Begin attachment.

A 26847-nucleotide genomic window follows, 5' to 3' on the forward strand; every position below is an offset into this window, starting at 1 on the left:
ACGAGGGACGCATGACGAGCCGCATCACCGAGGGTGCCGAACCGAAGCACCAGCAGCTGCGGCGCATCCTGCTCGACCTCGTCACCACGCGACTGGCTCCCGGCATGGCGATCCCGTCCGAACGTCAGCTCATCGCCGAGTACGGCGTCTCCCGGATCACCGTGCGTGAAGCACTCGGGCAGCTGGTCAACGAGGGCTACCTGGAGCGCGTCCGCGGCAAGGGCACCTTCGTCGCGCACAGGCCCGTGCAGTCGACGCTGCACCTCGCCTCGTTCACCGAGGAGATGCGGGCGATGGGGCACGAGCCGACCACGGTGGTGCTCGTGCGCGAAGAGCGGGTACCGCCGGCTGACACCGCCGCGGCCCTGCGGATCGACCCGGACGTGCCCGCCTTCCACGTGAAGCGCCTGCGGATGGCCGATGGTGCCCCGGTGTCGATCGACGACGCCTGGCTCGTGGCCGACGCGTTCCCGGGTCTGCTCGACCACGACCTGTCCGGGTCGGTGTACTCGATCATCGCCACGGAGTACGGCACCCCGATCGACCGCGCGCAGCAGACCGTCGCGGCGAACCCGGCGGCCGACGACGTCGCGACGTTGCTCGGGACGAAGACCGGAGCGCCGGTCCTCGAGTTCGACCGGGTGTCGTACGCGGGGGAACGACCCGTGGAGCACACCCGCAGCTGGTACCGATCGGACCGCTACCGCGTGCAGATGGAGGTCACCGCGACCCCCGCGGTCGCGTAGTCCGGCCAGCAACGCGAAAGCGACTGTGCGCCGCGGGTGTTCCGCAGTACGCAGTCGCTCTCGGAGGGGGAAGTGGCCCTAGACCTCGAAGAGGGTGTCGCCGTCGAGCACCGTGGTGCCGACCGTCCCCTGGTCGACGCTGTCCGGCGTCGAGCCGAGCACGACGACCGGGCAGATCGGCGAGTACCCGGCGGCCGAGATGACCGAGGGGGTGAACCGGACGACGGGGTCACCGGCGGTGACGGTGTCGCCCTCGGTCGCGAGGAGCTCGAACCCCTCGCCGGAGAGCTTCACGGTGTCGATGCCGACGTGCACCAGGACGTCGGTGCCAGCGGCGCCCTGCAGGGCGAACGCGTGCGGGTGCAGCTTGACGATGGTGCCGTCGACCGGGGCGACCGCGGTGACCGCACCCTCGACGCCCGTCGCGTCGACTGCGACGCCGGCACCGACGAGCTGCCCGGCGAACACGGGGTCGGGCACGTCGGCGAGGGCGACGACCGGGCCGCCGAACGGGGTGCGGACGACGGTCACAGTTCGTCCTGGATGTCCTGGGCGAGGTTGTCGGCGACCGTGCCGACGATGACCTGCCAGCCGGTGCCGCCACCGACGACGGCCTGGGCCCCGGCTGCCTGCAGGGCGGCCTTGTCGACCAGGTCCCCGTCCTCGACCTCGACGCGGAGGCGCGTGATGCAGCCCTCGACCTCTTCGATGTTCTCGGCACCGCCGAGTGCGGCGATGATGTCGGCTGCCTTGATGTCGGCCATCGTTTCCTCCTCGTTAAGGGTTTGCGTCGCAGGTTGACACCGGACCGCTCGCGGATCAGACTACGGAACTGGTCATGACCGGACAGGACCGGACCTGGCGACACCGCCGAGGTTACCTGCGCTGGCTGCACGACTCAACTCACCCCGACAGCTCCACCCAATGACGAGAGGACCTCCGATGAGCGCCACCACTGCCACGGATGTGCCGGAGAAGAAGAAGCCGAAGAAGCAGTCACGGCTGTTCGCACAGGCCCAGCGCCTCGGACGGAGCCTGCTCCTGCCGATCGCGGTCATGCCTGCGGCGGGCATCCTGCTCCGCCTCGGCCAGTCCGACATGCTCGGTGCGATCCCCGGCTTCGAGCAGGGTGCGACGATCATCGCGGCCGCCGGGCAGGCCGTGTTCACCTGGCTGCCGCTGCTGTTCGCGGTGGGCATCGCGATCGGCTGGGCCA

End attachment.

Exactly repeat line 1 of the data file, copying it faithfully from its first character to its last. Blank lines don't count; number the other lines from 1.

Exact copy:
A 26847-nucleotide genomic window follows, 5' to 3' on the forward strand; every position below is an offset into this window, starting at 1 on the left: